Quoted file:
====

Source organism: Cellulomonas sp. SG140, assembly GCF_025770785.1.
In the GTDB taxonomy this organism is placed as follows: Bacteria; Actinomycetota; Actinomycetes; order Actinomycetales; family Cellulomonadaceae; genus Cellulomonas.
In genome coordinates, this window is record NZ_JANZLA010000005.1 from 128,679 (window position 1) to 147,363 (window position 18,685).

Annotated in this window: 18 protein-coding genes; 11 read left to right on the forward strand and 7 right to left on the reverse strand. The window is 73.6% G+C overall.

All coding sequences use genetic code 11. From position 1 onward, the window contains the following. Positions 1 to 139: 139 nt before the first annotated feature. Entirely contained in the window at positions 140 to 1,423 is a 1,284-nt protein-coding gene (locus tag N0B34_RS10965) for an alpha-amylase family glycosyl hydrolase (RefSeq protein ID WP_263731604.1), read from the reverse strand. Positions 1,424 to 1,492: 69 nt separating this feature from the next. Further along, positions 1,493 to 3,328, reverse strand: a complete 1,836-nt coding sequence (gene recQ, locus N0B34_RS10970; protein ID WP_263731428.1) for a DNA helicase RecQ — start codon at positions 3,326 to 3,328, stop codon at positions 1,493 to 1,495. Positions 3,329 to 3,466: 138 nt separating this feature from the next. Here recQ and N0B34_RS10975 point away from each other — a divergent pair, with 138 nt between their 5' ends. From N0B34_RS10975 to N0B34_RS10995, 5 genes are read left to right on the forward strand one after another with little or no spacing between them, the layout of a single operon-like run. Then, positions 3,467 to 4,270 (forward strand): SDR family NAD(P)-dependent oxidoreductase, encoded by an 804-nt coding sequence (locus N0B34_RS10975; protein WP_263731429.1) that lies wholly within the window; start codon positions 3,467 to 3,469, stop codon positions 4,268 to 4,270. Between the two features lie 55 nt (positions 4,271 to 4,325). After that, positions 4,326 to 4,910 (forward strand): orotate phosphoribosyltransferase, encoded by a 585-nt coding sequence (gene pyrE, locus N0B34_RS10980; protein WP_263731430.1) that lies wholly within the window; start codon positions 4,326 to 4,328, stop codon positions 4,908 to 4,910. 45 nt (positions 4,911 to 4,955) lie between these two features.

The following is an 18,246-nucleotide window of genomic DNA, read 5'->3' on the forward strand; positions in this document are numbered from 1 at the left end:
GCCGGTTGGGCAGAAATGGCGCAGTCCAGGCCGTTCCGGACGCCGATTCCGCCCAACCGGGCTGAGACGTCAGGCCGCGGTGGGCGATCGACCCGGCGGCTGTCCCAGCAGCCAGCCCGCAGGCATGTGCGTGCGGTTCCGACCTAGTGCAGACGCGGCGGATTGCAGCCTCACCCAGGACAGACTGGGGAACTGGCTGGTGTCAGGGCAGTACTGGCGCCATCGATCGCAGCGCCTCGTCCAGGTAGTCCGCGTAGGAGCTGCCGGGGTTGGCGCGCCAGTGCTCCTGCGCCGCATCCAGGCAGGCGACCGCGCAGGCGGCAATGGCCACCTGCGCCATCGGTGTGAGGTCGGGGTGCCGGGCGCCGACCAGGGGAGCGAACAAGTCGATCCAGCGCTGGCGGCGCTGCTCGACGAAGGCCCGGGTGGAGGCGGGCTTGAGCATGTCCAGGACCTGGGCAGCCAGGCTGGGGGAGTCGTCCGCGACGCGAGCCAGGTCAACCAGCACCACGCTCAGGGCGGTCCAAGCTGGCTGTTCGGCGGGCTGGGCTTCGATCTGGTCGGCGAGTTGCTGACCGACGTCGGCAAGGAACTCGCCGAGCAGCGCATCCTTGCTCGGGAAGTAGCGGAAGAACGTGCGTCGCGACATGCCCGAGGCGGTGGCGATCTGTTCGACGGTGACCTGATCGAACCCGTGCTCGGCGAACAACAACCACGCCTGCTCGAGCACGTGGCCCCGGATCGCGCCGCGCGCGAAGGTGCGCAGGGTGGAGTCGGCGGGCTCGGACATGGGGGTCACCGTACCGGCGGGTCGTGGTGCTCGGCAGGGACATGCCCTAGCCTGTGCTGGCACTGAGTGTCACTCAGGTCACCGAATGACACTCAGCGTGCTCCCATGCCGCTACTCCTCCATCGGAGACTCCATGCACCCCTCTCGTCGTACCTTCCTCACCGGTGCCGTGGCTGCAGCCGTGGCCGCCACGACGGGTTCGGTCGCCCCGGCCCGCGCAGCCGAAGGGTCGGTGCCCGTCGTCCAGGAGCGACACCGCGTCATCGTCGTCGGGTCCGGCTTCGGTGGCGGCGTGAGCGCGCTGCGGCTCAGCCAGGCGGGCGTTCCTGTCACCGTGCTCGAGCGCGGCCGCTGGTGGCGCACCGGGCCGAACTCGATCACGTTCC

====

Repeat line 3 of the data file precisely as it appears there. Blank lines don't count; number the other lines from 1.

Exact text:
In genome coordinates, this window is record NZ_JANZLA010000005.1 from 128,679 (window position 1) to 147,363 (window position 18,685).